when we had to pay it back would never arrive, that there would always be anopportunity to roll over the debt.Households borrowed too much, £1200bn on mortgages alone. Big companiesborrowed too much, especially those taken off the stock market in private equity deals.Note however that for all the political fuss about the need for banks to maintain linesof credit to small companies, they're the unsung heroes of our tale of monumentalfinancial folly: even today, the aggregated savings of small companies exceed theirdebt.One of the best ways of understanding how all our debts were accumulated is to look at the gross foreign current liabilities of our banks. These rose from £1,100bn in 1997to £4,400bn this year (again, about three times the size of our annual economicoutput).This trend tells two stories. It shows the massive and unsustainable growth in the Cityof London and our financial services industry - which is now shrinking with avengeance, at the cost of massive job losses and evaporating tax revenues (perhaps£30bn to £40bn of income for the Exchequer gone forever).But it also shows that our debts are, to a large extent, the recycled savings of othercountries, notably the massive savings and surpluses of China, other Asian economiesand the Middle East (one note of caution here: a sizeable proportion of these foreigncurrency liabilities, but by no means all, were used to buy foreign currency assets).To put it in crude terms, for much of the past decade, millions of Chinese slaved awayon near subsistence wages and still managed to save, both as a nation (China swanks£1,400bn in foreign exchange reserves) and as individuals. And to a large extent theywere working to improve our living standards, because they made more and more of the stuff we wanted at cheaper and cheaper prices - and clever bankers took theirsavings and lent the cash to us, so that we could buy the houses we cherished, the carswe desired, the flat-screen TVs.This imbalance - between the savings of China, India, Japan and Saudi and ourindebtedness, between their massive trade surpluses and our deficits - was neversustainable. At some point, the Chinese were bound to say, “we’d like some of thecake now please, which means you’ll have to have a bit less”.Tragically, they toiled for our prosperity – or we lived high on the hog while theyfattened the pigs for us – for too long. Which is partly why the return to equilibrium,to a more balanced global economy, is happening in a horribly painful way that'simpoverishing millions of people.For me, therefore, the most important event of the past week was the chastising of theUS Treasury Secretary, Hank Paulson, by Zhou Xiaochuan, governor of the Chinesecentral bank. Zhou said that "over-consumption and a high reliance on credit is thecause of the US financial crisis" and "as the largest and most important economy inthe world, the US should take the initiative to adjust its policies, raise its savings ratioappropriately and reduce its trade and fiscal deficits."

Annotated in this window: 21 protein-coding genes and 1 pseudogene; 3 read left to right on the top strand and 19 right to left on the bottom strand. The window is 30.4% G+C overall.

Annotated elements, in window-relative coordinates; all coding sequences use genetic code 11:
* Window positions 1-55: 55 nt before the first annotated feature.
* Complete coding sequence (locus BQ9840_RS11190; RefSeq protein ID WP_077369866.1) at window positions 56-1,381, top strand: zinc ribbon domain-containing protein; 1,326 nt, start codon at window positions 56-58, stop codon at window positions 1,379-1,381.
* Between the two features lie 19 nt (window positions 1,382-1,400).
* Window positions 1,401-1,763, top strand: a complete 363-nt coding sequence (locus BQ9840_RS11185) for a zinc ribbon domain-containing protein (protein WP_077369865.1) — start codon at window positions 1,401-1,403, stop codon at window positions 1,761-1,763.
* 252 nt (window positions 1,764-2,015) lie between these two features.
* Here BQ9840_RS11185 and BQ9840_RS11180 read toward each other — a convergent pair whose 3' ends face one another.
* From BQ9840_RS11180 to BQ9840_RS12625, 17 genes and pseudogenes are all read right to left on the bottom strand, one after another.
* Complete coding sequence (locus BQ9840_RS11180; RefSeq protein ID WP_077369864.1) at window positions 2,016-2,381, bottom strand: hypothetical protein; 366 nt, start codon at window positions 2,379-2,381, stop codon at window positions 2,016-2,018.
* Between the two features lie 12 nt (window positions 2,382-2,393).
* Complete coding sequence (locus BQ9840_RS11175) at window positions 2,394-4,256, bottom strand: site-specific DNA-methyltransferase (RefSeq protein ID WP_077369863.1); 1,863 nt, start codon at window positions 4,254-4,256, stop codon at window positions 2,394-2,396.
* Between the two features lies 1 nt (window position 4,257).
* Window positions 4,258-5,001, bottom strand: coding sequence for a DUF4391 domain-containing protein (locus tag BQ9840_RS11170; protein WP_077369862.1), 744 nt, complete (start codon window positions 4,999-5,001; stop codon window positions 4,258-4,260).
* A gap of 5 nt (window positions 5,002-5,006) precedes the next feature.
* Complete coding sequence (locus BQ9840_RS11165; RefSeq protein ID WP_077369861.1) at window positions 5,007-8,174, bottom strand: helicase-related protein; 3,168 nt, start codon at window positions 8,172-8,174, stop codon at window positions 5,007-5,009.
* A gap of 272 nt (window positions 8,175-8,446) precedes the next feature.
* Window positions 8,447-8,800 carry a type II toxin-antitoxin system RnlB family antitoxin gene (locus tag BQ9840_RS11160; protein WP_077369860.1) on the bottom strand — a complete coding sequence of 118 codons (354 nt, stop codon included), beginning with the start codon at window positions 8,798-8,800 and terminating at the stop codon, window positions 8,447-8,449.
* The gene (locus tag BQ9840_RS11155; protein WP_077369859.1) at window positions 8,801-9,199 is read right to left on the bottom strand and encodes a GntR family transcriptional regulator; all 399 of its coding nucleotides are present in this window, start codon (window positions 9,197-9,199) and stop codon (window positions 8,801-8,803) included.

This seemed a pretty unambiguous statement by the Chinese that they're no longerprepared to finance the spendthrift ways of the US and UK: they don't want to lendmore and they want to be confident that what they have lent won't disappear in a puff of bad debts and inflation.So the big question is how much debt will we have to repay until our economy isreturned to some kind of stability.This is tricky to calculate.One important number, which gives us a clue, is the difference between what ourbanks have lent and what they've borrowed from British households, businesses andinstitutions that are too small to be players in global financial markets. It's what theBank of England calls the customer funding gap. And it matters because it's a guide tothe dependence of British banks on funds from overseas that are diminishing andcould well, over time, drop to zero.This customer funding gap was nil in 2001. But by the end of June this year,according to the Bank of England, the gap had soared to £740bn. To be more specific,a typical British bank has been raising the funds for 40% of all the loans it makes toyou and me from big financial institutions, money managers, giant companies andother so-called wholesale sources.The problem for British banks (and for those in many other countries) is that thissource of funds dried up in August 2007 and it’s not at all clear that the tap will everbe turned on again in the way that it was. The trigger of the closing down of wholesale markets was the horrifying realisation by financial institutions in everycountry that hundreds of billions of dollars lent to US homeowners in the form of lowquality subprime loans – and repackaged into putatively high quality investments ascollateralised debt obligations – were going bad. This undermined trust within thefinancial system, in that none of the players could be confident which of them hadbeen poisoned beyond rehabilitation by subprime. And this trust disappearedaltogether in September of this year, when the US Treasury chose not to rescue one of the world’s biggest investment banks, Lehman Brothers.This malfunctioning of money markets has also been the trigger for the end of therecycling of the surpluses from China, or others parts of Asia or the Middle East, intoloans to us. Over the longer term, it would be a very good thing if these greatexporting nations were to consume more of the wealth they generate. That would, forexample, create great opportunities for our trading companies. But in the transitionalperiod it’s something of disaster for our financial system, because there’s aprogressive and painful withdrawal of funds from our banks (although this withdrawalof overseas funding from our banks happens in an indirect way, via assorted financialinstitutions, since China – for example – rarely lends directly to them).Our banks have been forced to reduce their dependence on these diminishing sourcesof wholesale funds, which is why they’ve been lending less to us. And it’s also whythey’ve had to turn to taxpayers for financial succour on an unprecedented scale.Since the summer, as an ever increasing number of money managers, huge companiesand financial institutions demanded their money back from our banks, the entire